Frequent readers of my blog have seen my first dream of Obama's team winning the Presidency overcoming the "Plaguers" - Greed, Inertia, Dream Squelcher, Big Lie, Prejudice, Fear, Panic and Ego. Obama's experience in team effort to overcome these plagues makes him the most talented to change the United States' imperialistic world policy. My dreams formed as I painted. At first there was the world below the hoop halo. And the heads of state stood below the haloed world as though they were just passive receivers of a miracle. All the people were equal. No more imperial superpowers. At their feet were the "Plaguers" just piled up limply. Then I started making the world leaders engaged in the game of basketball. Not real basketball but the essence of basketball team work.
This is a progress report. Can you tell that the world is going through the net of a unifying force - possibly the world wide web? I can paint the blue marble more beautifully. The heads of state pictured here may need an attitude adjustment through painting different body language. It is just hard for me to visulize the transformation of heads of state when the United States stops rescuing as an excuse for domination.
I understand many still believe we are waging war in Iraq to keep terrorists from attacking us at home. I wonder if I am in an ivory tower painting too far beyond common comprehension.
The next study will be a dream of Obama inspiring the direction of the homeland. Finally I'll be making a blog with these political dream paintings along with earlier political paintings soon.
- Diane Widler Wenzel
- The idea for COLOR BRIDGES came from many sources. Portland State College 1962,Professor Frederick Heidel's first painting assignment was to make a grid and explore mixing colors to arrange on the grid to see how they would look. Moving these painted pieces of paper on different backgrounds bring back 4 years of studying painting with Heidel. Each arrangement I have made are like his assignments. They have a goal of basics while allowing the emotions freedom. Another source was Professor Mary MacIntire at Western Washington University who was a member of Fiber Design and I had the honor of photographing for a statement about her process. She used to move around pieces of colored paper to design her fiber works.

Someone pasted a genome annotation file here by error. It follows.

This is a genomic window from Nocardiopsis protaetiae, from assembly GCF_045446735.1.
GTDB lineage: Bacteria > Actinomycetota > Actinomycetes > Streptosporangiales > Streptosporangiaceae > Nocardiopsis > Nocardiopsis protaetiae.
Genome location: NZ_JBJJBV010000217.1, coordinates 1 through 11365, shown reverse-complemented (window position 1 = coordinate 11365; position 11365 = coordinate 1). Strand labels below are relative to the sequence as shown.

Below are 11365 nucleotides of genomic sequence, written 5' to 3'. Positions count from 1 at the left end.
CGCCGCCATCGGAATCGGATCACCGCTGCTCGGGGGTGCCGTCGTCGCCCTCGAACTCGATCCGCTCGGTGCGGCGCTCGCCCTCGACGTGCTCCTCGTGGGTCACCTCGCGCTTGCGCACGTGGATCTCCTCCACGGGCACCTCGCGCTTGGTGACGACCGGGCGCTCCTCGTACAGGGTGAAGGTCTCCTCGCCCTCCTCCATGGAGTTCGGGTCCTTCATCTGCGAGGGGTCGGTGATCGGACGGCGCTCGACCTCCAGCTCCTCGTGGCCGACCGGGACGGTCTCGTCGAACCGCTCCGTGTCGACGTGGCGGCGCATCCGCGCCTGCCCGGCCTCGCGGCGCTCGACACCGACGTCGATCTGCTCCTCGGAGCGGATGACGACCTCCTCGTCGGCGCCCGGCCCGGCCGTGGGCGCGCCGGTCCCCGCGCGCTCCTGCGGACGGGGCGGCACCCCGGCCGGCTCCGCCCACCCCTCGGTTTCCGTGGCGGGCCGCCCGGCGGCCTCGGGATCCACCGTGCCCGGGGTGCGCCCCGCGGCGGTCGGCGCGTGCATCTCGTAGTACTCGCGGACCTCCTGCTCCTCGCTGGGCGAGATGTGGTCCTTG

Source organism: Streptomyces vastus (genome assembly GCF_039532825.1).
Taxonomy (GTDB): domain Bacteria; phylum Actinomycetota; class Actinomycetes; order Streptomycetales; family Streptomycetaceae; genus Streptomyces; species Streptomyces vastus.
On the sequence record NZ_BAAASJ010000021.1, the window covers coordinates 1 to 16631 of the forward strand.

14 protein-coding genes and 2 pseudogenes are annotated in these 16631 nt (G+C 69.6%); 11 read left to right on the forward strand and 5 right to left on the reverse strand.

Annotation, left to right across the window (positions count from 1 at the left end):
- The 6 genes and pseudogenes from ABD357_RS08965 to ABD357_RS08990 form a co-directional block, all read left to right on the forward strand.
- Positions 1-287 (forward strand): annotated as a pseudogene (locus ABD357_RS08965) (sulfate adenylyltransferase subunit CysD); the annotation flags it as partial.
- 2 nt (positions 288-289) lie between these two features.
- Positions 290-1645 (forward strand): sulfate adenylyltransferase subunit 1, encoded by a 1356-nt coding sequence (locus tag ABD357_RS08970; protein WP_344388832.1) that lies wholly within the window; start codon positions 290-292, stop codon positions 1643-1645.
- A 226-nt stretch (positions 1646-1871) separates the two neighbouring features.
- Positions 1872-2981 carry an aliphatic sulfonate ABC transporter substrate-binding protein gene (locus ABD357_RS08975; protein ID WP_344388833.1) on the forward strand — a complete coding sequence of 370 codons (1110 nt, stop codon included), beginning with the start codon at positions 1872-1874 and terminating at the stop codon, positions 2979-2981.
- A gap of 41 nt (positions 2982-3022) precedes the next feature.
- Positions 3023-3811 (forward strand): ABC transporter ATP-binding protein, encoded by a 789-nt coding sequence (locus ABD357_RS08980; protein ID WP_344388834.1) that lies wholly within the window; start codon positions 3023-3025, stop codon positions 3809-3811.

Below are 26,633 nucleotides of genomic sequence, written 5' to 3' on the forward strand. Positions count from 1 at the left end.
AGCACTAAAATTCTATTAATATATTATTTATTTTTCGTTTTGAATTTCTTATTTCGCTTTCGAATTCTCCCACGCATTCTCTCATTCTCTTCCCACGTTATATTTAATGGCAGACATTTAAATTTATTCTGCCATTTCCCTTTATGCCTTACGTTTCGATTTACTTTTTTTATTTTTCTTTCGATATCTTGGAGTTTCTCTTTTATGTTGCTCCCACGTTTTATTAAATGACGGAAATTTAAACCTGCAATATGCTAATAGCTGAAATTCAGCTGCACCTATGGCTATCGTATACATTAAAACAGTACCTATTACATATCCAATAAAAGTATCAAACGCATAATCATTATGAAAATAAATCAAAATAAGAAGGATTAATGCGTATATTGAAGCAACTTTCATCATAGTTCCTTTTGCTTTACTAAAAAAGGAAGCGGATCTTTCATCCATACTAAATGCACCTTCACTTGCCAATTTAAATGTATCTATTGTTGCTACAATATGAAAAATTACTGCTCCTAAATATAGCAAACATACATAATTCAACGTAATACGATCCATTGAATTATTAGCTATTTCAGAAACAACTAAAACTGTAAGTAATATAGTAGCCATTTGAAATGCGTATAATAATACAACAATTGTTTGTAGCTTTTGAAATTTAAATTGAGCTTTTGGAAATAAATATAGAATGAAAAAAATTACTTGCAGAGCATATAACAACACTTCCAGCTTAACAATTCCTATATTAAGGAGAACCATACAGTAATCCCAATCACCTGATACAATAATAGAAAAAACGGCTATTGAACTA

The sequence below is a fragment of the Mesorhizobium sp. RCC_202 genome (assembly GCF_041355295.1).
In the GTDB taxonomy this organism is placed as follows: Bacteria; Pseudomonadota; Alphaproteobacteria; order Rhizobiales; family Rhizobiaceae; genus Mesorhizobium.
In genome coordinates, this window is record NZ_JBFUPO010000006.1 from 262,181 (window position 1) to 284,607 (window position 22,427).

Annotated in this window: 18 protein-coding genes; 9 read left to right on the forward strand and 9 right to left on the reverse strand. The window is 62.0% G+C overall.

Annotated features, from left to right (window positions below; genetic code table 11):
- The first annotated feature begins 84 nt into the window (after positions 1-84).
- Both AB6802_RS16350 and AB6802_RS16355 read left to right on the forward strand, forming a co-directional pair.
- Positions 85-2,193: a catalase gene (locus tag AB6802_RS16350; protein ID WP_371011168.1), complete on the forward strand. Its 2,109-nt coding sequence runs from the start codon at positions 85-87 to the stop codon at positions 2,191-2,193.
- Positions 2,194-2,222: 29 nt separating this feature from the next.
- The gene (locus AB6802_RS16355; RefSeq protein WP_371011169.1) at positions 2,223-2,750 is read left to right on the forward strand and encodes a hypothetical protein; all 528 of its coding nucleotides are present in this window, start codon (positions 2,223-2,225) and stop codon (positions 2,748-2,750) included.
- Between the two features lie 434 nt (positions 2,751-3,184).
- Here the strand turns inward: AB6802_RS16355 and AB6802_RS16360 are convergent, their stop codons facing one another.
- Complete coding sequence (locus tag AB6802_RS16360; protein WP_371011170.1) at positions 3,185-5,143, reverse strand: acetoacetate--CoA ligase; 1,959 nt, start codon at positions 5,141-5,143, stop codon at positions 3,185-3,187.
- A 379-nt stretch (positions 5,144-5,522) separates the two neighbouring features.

Friday, June 27, 2008
Sunday, June 22, 2008
Sunday, June 15, 2008
Wednesday, June 11, 2008
"Junary 8, 2008 Cabell Marsh" is acrylic on a cradled wood board 12" x 9" x 1 1/2" for sale $100 Last Sunday was very special because it was a rare sunny day. the news media here in Oregon have said that this year the unseasonal snows and cold weather makes it more like January than June. I painted from memory and a small drawing done while walking along the marsh with "Rain" and her husband "Ranch Boss".
Friday, June 06, 2008
To "Cebolia Wildfowers" I added a thin layer of paint around the flowers sympifying and thus making the areas relate to one another. The way I draped the flowers over the landscape reminds me of the Iris Patch Dragon that I just painted. This painting is acrylic on canvas 16" x 20" for sale $300.
"The Iris Patch Dragon" is watercolor and acrylic in Acrylic medium on cradled wood board 6" x 8" x 1 1/2" for sale $100. The iris hve been beaten down by the rains since I first started this painting. The way they line up on the ground in curved lines suggested the legs and claws.
The weather is very rainy and cold. So in my studio I am adding myself to old painting such as this one.
"Riding the Dragon of Windy Bend", is acrylic on museum wrapped canvas 24" x 36" x 1 1/2" is for sale for $300
Tuesday, June 03, 2008
"Plunkett Creek Larkspur" is watercolor and acrylic paint in acrylic medium washes on cradled wood board, 10" x 8" sold. Saturday my husband and I with "Rain" and her husband, "the Ranch Boss", enjoyed walking at Fort Hoskins taking photographs. I have some sketches in my mole skin sketch book ready to develop further and will soon be posted. On Sunday we were treated to a extraordinary surprise. We met again at Beazell Memorial Park in King's valley, Oregon. We walked through the little valley with a brook lined in larkspur. Every flower and towering oak truly made me feel small like I was walking into a fairyland of my childhood.